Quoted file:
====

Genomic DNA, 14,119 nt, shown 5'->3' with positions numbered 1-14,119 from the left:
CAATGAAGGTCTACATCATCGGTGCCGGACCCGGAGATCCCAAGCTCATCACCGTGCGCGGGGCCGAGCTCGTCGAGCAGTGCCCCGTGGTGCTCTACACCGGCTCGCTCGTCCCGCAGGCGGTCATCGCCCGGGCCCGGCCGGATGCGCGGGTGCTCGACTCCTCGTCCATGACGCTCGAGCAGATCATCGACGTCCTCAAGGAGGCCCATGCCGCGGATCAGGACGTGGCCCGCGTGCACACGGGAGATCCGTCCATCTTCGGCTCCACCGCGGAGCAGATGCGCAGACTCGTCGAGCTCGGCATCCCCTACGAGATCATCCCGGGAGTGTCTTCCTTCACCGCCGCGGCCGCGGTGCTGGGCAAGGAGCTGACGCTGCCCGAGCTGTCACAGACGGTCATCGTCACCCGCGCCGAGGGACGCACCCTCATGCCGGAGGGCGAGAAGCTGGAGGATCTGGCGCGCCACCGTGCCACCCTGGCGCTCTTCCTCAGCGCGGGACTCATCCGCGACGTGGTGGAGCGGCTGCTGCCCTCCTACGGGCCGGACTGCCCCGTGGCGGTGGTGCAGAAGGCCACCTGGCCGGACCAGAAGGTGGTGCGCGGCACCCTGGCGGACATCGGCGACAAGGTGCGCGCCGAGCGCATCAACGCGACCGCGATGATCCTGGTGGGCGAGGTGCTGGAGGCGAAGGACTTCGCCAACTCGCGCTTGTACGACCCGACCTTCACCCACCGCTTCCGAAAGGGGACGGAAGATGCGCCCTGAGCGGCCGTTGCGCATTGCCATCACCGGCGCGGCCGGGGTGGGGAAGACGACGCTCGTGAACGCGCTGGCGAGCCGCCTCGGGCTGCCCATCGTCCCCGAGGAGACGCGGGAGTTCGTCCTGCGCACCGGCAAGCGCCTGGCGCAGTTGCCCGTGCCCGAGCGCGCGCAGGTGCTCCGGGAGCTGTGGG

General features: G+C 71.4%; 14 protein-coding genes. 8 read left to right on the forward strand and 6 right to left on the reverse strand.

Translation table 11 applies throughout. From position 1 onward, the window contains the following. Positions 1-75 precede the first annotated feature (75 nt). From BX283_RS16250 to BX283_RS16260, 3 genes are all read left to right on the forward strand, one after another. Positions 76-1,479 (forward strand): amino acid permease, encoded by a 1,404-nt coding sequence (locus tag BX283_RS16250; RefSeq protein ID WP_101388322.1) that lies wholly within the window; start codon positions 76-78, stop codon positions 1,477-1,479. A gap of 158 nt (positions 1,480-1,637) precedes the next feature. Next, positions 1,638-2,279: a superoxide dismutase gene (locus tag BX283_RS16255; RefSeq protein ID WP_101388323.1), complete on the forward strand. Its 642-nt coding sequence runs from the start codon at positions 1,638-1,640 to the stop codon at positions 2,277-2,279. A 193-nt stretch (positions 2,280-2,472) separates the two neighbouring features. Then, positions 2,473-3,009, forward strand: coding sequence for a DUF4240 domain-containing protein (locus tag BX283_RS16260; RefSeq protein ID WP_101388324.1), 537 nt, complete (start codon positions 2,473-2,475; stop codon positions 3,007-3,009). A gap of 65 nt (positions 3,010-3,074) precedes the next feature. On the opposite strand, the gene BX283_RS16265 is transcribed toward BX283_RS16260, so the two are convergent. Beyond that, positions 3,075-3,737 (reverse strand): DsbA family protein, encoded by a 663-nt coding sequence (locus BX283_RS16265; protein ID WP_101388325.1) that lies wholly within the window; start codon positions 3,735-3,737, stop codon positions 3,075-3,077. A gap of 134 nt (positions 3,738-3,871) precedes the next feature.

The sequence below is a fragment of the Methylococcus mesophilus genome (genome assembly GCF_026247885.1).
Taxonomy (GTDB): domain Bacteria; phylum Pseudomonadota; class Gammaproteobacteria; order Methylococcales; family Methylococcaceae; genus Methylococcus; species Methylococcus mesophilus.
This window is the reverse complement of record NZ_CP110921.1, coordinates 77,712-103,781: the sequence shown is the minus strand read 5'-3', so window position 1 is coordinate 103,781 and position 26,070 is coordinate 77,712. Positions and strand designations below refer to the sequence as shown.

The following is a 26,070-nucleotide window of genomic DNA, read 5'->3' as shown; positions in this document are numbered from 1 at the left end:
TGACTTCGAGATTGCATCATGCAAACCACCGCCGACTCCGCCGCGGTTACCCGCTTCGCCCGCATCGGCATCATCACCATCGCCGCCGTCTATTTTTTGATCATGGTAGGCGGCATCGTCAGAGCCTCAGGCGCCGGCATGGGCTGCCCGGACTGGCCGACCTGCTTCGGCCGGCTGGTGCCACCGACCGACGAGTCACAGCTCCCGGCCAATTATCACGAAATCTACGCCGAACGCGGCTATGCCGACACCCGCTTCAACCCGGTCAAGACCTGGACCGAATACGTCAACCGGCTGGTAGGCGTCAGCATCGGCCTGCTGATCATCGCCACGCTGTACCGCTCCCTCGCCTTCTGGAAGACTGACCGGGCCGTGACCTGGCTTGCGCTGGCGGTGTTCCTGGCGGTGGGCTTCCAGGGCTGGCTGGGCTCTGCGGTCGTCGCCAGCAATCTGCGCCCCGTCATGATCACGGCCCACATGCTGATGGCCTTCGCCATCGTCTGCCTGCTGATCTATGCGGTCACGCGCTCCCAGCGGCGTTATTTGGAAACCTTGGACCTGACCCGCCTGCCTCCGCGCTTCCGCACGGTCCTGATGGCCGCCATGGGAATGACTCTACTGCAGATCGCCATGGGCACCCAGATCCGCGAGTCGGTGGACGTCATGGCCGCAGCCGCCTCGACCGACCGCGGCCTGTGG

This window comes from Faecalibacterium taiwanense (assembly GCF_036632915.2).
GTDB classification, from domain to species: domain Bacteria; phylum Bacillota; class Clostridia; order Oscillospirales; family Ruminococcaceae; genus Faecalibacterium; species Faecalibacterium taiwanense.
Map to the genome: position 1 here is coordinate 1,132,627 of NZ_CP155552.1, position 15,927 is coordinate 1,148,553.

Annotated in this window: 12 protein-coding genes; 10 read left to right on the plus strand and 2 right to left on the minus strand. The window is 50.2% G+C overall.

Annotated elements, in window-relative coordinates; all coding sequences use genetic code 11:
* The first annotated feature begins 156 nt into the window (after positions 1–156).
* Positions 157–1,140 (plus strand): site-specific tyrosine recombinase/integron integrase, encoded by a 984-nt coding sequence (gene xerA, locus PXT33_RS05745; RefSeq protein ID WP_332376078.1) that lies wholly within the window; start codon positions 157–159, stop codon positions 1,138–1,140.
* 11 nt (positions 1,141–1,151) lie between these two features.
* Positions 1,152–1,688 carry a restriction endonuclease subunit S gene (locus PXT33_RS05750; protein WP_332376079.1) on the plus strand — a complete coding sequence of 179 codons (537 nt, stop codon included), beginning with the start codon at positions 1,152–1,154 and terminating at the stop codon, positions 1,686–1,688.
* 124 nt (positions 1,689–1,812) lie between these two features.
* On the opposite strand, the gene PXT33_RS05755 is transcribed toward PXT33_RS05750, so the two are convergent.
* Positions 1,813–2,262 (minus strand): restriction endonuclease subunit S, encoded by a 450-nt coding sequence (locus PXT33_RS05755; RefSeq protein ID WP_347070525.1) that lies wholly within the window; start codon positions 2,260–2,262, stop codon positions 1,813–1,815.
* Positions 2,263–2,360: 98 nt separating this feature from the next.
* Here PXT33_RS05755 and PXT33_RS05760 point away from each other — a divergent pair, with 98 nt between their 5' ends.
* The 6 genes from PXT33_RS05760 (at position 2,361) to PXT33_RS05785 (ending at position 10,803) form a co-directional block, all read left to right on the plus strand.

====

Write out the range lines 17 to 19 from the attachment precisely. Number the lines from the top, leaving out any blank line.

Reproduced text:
* 11 nt (positions 1,141–1,151) lie between these two features.
* Positions 1,152–1,688 carry a restriction endonuclease subunit S gene (locus PXT33_RS05750; protein WP_332376079.1) on the plus strand — a complete coding sequence of 179 codons (537 nt, stop codon included), beginning with the start codon at positions 1,152–1,154 and terminating at the stop codon, positions 1,686–1,688.
* 124 nt (positions 1,689–1,812) lie between these two features.